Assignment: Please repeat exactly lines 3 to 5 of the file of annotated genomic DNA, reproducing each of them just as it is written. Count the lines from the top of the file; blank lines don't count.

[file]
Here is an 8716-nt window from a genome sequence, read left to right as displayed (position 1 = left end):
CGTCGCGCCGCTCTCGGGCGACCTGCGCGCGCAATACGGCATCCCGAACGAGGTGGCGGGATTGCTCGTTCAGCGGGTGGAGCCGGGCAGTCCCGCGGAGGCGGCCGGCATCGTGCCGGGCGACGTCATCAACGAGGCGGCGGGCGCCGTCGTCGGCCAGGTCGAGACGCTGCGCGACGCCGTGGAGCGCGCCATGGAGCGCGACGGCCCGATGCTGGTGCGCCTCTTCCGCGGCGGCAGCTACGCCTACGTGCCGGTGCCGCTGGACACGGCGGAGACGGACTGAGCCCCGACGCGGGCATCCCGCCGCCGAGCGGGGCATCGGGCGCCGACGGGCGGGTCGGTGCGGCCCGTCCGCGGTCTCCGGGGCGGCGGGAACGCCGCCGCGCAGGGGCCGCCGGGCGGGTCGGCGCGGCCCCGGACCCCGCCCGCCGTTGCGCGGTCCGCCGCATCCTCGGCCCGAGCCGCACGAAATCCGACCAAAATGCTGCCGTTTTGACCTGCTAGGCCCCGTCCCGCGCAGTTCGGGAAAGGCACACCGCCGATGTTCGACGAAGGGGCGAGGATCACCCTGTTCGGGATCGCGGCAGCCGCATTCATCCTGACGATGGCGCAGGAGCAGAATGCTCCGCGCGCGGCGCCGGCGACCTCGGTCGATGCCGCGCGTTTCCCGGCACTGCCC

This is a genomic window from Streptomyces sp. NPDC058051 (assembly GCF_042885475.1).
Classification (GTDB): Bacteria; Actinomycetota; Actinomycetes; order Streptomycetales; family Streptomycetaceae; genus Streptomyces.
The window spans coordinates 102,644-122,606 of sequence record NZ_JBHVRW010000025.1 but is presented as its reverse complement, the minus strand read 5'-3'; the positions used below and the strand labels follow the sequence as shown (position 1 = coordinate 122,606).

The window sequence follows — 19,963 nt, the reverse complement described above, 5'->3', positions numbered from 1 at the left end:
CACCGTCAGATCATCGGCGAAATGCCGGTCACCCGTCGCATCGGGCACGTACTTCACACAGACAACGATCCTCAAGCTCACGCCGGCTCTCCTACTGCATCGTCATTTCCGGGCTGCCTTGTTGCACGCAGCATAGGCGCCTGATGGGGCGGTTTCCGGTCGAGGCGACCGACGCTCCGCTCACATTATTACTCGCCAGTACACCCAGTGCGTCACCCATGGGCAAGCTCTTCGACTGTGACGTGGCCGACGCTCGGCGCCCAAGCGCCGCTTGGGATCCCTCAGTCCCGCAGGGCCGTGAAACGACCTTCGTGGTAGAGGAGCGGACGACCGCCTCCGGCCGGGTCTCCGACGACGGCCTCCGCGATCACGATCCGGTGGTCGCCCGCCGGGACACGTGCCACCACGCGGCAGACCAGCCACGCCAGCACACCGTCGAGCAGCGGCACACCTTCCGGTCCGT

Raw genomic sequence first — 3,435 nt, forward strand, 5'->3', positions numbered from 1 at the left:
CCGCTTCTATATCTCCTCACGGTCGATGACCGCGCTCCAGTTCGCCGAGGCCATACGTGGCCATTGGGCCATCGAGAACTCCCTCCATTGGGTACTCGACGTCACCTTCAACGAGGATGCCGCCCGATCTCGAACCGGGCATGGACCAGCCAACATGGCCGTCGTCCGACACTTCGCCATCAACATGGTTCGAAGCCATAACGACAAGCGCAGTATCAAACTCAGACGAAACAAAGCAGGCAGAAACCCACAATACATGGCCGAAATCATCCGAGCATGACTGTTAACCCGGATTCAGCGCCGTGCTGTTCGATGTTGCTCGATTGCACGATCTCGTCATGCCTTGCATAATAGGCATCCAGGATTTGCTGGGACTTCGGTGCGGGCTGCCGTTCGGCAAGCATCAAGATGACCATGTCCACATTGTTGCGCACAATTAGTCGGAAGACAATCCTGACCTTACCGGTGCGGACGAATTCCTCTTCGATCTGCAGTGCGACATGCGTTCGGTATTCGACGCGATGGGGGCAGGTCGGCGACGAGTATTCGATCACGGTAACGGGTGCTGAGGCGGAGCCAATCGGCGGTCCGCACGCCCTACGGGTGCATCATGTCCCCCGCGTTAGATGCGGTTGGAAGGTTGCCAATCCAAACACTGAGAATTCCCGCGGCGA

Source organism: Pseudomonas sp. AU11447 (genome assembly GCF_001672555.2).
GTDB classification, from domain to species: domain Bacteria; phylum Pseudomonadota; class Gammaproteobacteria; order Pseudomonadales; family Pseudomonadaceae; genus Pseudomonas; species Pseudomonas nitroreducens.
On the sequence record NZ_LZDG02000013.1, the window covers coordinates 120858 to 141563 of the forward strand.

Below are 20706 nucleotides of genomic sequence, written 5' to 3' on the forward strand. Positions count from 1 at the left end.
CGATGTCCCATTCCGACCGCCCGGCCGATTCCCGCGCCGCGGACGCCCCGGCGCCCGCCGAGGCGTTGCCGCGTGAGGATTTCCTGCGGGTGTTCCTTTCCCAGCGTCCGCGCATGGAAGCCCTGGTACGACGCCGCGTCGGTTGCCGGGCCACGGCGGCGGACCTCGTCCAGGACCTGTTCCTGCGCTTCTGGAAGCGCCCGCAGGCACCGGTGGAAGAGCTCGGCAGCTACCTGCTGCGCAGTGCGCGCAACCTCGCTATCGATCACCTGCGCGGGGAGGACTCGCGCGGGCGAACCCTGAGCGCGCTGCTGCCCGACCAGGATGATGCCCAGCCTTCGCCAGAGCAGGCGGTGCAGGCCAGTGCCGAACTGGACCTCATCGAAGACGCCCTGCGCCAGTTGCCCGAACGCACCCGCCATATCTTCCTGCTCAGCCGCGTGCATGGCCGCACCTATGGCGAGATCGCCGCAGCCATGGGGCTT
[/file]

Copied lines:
This is a genomic window from Streptomyces sp. NPDC058051 (assembly GCF_042885475.1).
Classification (GTDB): Bacteria; Actinomycetota; Actinomycetes; order Streptomycetales; family Streptomycetaceae; genus Streptomyces.
The window spans coordinates 102,644-122,606 of sequence record NZ_JBHVRW010000025.1 but is presented as its reverse complement, the minus strand read 5'-3'; the positions used below and the strand labels follow the sequence as shown (position 1 = coordinate 122,606).